If you’re facing the loss of your property through eminent domain, you may feel that it is very unfair. Hasn’t the United States always been a country that valued personal property? Isn’t that one of the founding principles? Does that mean that eminent domain is just a relatively new way for the government to trample on the rights of the people?
While feeling that it is unfair is justified, you may be surprised to learn exactly when eminent domain began. It is by no means a new process.
The beginning of the trend
Historical documents show that eminent domain was first examined back in 1876, not long after the Civil War. The government wanted to build a post office in Ohio and used eminent domain to do it. Another early case involved taking land from a railroad company to preserve the historic Gettysburg Civil War battlefield.
Granted, these things were seen as controversial even at the time. Much of this stems from the fact that the Fifth Amendment says “nor shall private property be taken for public use, without just compensation.”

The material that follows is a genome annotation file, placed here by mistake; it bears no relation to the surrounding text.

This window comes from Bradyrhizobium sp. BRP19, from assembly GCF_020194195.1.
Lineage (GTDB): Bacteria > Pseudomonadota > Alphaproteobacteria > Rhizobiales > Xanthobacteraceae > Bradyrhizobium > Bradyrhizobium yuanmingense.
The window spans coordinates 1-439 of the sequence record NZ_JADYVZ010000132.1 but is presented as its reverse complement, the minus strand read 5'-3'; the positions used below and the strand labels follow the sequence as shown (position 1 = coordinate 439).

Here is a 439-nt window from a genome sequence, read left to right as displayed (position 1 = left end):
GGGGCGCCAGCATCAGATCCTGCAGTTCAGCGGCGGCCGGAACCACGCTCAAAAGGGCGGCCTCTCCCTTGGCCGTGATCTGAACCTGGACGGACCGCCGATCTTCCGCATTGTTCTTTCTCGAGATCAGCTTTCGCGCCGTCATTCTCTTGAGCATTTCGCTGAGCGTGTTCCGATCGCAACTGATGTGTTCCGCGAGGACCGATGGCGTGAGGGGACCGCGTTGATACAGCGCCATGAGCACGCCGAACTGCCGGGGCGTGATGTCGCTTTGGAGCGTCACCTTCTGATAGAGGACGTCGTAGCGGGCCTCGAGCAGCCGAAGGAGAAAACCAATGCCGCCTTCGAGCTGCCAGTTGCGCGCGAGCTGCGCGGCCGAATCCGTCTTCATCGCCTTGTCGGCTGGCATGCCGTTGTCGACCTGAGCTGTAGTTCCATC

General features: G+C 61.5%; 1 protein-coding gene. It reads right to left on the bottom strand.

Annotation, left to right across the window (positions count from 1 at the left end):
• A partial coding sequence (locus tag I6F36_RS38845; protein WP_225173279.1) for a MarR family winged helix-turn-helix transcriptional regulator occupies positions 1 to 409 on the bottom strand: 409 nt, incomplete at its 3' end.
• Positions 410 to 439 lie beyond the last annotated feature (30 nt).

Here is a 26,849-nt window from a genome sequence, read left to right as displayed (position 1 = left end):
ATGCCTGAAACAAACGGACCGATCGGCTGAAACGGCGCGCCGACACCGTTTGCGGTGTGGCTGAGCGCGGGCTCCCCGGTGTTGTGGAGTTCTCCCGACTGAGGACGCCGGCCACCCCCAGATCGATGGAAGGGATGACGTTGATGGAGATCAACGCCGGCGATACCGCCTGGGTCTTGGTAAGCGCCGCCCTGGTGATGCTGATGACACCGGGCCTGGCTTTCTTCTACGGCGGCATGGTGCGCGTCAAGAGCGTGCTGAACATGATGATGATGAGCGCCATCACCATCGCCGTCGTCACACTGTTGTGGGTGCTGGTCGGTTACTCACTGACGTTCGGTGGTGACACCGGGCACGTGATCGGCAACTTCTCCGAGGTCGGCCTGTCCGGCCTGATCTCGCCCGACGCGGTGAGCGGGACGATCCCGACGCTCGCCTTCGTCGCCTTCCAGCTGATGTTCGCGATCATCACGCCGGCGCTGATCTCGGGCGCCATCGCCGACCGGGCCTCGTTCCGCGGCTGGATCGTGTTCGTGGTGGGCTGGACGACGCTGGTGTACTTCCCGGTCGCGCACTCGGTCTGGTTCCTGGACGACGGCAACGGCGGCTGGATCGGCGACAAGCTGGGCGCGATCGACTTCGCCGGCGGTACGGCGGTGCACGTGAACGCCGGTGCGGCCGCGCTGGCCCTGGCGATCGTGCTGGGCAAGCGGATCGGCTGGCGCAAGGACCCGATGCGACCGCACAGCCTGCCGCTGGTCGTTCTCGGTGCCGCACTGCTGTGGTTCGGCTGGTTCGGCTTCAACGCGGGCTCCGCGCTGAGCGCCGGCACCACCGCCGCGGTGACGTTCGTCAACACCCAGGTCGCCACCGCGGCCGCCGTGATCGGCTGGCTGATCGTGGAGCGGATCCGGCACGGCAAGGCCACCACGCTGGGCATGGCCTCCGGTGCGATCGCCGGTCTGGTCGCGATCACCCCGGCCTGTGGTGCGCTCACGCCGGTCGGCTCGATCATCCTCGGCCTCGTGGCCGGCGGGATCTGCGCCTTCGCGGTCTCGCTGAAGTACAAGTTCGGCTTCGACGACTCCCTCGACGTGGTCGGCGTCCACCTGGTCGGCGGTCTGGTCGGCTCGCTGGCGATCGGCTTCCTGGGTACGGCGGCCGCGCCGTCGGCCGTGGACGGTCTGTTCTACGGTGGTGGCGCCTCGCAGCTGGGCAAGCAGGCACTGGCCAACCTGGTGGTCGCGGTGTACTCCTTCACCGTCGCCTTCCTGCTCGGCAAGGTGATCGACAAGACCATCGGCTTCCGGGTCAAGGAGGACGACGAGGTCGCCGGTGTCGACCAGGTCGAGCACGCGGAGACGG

The key there, however, is that the government has to provide compensation. In this sense, the right to eminent domain was established in the Fifth Amendment. As long as the government agrees to pay the standing market price, they have always been able to take private land when needed for public projects.
That does not mean that you can’t fight it, though, or that the compensation being offered is necessarily just. It’s very important to carefully consider all of the legal options you have at a time like this.